Based on a story written by Garnett Weston (whom also penned "White Zombie"), the screenplay for "Supernatural" was written by Weston himself collaborating with scriptwriters Harvey F. Thew and Brian Marlow. While certainly the structure of the story is problematic, there are many interesting elements in "Supernatural"'s plot line, the first of those being the fact of presenting a cold blooded female serial killer as starting point for the story. Another interesting point is the contrast done between the characters of medium Paul Bavian and Dr. Houston: both claim to be able of finding life after death, though only devoted scientist Dr. Houston actually makes it, while Bavian is merely a fake psychic. Something interesting about "Supernatural" is that the scriptwriters dedicate screen time for character development, as even when they begin as stereotypes, a defined identity begins to be developed for them as the story unfolds. However, it's worth to point out that this also makes the plot to move slowly at the beginning, while the second half of the tale gets solved in a somewhat rushed manner.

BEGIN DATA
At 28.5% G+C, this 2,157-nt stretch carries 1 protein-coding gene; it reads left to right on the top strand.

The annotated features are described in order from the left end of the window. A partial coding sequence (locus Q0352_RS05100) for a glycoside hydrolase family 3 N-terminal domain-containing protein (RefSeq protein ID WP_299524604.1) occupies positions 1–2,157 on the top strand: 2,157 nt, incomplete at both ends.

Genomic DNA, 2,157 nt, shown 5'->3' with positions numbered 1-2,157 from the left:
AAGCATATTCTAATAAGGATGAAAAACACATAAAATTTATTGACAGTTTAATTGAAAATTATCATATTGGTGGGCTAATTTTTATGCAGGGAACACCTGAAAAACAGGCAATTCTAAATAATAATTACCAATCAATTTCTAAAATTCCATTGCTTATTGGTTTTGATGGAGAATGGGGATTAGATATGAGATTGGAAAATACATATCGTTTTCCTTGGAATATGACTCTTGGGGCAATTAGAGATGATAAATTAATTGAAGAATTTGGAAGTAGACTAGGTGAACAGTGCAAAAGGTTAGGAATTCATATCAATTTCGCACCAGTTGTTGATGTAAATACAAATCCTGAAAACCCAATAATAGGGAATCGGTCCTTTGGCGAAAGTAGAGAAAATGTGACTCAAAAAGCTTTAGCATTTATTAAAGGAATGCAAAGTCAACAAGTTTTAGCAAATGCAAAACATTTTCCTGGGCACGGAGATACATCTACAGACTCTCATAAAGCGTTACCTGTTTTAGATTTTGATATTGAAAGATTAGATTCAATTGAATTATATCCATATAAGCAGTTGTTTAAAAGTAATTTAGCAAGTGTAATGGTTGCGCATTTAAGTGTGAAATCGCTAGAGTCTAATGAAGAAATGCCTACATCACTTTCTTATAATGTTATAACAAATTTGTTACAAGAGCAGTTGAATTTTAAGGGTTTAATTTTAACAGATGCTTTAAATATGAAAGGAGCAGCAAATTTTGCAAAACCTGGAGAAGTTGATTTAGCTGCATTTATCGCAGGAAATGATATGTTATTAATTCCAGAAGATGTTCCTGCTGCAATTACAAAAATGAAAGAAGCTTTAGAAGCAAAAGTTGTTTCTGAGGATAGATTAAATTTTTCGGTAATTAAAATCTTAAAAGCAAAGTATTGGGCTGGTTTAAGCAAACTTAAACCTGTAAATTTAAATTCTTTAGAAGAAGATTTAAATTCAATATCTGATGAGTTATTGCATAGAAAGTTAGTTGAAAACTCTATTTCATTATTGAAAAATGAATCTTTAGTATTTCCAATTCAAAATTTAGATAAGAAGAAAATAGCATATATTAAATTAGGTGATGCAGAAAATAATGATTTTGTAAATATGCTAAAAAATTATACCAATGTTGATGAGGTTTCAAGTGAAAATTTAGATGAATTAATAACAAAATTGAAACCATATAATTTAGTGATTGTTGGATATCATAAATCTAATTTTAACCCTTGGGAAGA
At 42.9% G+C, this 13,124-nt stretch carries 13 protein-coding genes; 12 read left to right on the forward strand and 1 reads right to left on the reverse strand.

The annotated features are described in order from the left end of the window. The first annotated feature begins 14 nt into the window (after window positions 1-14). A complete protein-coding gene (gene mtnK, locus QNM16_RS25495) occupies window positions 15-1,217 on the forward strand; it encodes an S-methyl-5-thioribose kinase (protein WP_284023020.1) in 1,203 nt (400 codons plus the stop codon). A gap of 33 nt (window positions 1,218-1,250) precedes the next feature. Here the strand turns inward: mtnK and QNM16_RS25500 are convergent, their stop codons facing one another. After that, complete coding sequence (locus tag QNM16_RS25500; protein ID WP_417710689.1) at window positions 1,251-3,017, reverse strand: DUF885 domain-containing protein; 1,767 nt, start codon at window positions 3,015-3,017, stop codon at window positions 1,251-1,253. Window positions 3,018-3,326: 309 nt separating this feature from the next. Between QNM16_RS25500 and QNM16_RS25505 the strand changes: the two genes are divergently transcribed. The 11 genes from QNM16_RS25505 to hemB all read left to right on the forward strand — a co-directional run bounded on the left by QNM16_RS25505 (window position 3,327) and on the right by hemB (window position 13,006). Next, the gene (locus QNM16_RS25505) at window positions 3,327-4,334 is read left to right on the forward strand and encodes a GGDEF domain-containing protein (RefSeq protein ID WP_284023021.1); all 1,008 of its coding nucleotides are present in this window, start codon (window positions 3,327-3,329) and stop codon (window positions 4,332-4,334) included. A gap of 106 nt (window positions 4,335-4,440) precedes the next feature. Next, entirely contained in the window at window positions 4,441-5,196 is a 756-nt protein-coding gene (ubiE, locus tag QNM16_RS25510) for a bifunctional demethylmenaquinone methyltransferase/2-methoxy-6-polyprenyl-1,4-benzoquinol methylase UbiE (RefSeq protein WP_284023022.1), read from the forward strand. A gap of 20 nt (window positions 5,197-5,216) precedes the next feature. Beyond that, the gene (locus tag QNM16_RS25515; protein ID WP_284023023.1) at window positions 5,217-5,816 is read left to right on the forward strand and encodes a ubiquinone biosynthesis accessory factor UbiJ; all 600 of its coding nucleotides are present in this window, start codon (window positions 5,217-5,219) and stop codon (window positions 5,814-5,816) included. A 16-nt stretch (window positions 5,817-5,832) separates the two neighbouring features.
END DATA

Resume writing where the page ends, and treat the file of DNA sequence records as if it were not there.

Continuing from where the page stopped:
As in their previous film, "White Zombie", director Victor Halperin again employs atmosphere as the main element in "Supernatural", giving great use to the work of his usual collaborator, cinematographer Arthur Martinelli. However, unlike the static style of silent cinema employed in "White Zombie", in "SUpernatural" Halperin uses a more dynamic narrative style, moving his camera through the spaces with great detail, making them integral part of the characters that inhabit them (as different are Bavian's humble apartment from Houston's laboratory and Roma's luxury mansion). Despite the urban atmosphere the story has, Martinelly and Halperin manage to give the film a quite haunting visual style, employing skillfully the lighting and their scenery to create an ominous supernatural atmosphere. However, despite Halperin's achievement of creating a visually strong film, not everything works that fine in "Supernatural", mainly due to problems inherent to a screenplay that feels a tad incomplete, and a cast that'ts a bit irregular.